On the subject of barriers to access, participation, and progression in the arts, Aidan Moesby, a UK-based artist, and producer, states that he “constantly hears that disabled artists don’t have any barriers which are not there for any artist.” He adds: “I go to meetings, the National Portfolio Organisations (NPO’s1) have a system of tick box engagement for funding with little authenticity or meaning.” In other words, he feels these highly supported organizations merely check boxes on forms to affirm their engagement to priorities instead of really undertaking proactive initiatives.
His perspective speaks directly to the marginalization of disabled artists, the suggestion that the inclusion and support of artists who do not conform to “traditional” perceptions of what makes an artist is at times tokenistic and unhelpful. Possibly if a greater number of “power brokers” identified themselves as part of a marginalized group, they would be more authentic in their support of such groups and their causes. Furthermore, this would encourage longevity of practice rather than short bursts of support, which are limiting for artists and possibly perpetuate an environment of competition between individuals and organizations.
Artist Robbie Synge, who collaborates regularly with disabled dance artist Julie Cleves, responds to the question of gatekeeping within the context of their shared practice. He states that as a straight, white, middle-class, non-disabled male he feels very self-aware, as the producer of their ongoing project Synge suggests that it may be unexpected or jarring that he is submitting something to the call for contributions issued by IETM to prepare this publication. He adds: “The narrative that I feel dominates [in arts institutions], is one of the disabled artists leading or being encouraged to lead the way; to propose and direct projects and to champion equality and diversity by creating art and accessing platforms. This is, of course, essential and goes a long way to address the visibility and profile of disabled artists and to challenge perceptions of who art makers might be, and to encourage new disabled artists.” Synge goes on to add that Cleves has little interest in “leading” their collaborative work; she consciously resists the “administrative and fundraising” aspects, preferring to locate herself as a performer. An important point here is that disabled artists and their non-disabled peers or collaborators may feel restricted by a prescribed narrative of what they should be ambitious for. A choice is a key element of artistic and creative freedom and Cleves’ desire not to lead gives a valuable insight, it is a possible and justified option. However, in an environment where disabled artists with aspirations of leadership are restricted by dominant, outmoded ideologies, attention and space must be given for their voices and ambitions.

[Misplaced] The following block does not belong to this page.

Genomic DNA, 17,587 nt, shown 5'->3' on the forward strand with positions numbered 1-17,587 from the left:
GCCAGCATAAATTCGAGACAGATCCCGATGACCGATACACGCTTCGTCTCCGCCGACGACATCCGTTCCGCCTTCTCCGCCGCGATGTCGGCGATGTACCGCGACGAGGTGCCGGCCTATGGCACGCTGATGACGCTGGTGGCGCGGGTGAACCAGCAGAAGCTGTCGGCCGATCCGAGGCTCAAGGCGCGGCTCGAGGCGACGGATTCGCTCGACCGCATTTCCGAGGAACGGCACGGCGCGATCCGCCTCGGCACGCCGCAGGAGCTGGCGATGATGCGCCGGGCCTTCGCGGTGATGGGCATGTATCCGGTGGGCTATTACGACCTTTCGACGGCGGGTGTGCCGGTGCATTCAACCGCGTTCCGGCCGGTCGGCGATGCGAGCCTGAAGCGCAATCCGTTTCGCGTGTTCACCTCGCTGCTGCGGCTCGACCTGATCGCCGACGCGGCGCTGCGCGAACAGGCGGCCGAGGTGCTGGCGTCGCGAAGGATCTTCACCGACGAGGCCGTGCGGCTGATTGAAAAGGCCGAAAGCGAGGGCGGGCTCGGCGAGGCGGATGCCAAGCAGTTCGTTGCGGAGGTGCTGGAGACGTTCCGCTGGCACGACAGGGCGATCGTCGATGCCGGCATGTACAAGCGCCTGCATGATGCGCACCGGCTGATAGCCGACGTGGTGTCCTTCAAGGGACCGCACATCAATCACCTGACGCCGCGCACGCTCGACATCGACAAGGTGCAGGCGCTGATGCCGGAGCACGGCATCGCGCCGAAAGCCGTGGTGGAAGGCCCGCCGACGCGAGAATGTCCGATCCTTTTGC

Curatorial processes include a responsibility for extending and perhaps challenging pre-conceived ideas of who is “included” in the arts. The gatekeepers have the potential to implement shifts in the arts; but they also have the potential to reference the disabled body in a way that is peripheral to an “ideal” body in the arts – a risk particularly high as gatekeepers are generally non-disabled. In addition, it is also the case that the voices of artists – disabled or not – are often absent from gatekeeping frameworks. Consequently, the shifts and developments may bear less authenticity for individual artists.
The collective responses included in this chapter identify a diversity of perceptions of gatekeeping in art contexts. For some, there is potential in these roles to bring about change, for others they are seen as barriers to expression and autonomy. What is clear is a shared desire to include a range of voices in power structures across the arts. It is perhaps useful to conclude here that until such time that the gatekeeping roles are taken by a wider range of people and manifested in ways that invite new thinking and “non” traditional representations of what a leader is, the playing field will remain uneven.
This article was originally published on www.ietm.org/en/publications in K. Marsh, J. Burrows (ed.), “Permission to Stare. Fresh Perspectives on Arts and Disability,” IETM, Brussels, September 2017. Reposted with permission.
This post was written by the author in their personal capacity.The opinions expressed in this article are the author’s own and do not reflect the view of The Theatre Times, their staff or collaborators.
This post was written by Kate Marsh and Jonathan Burrow.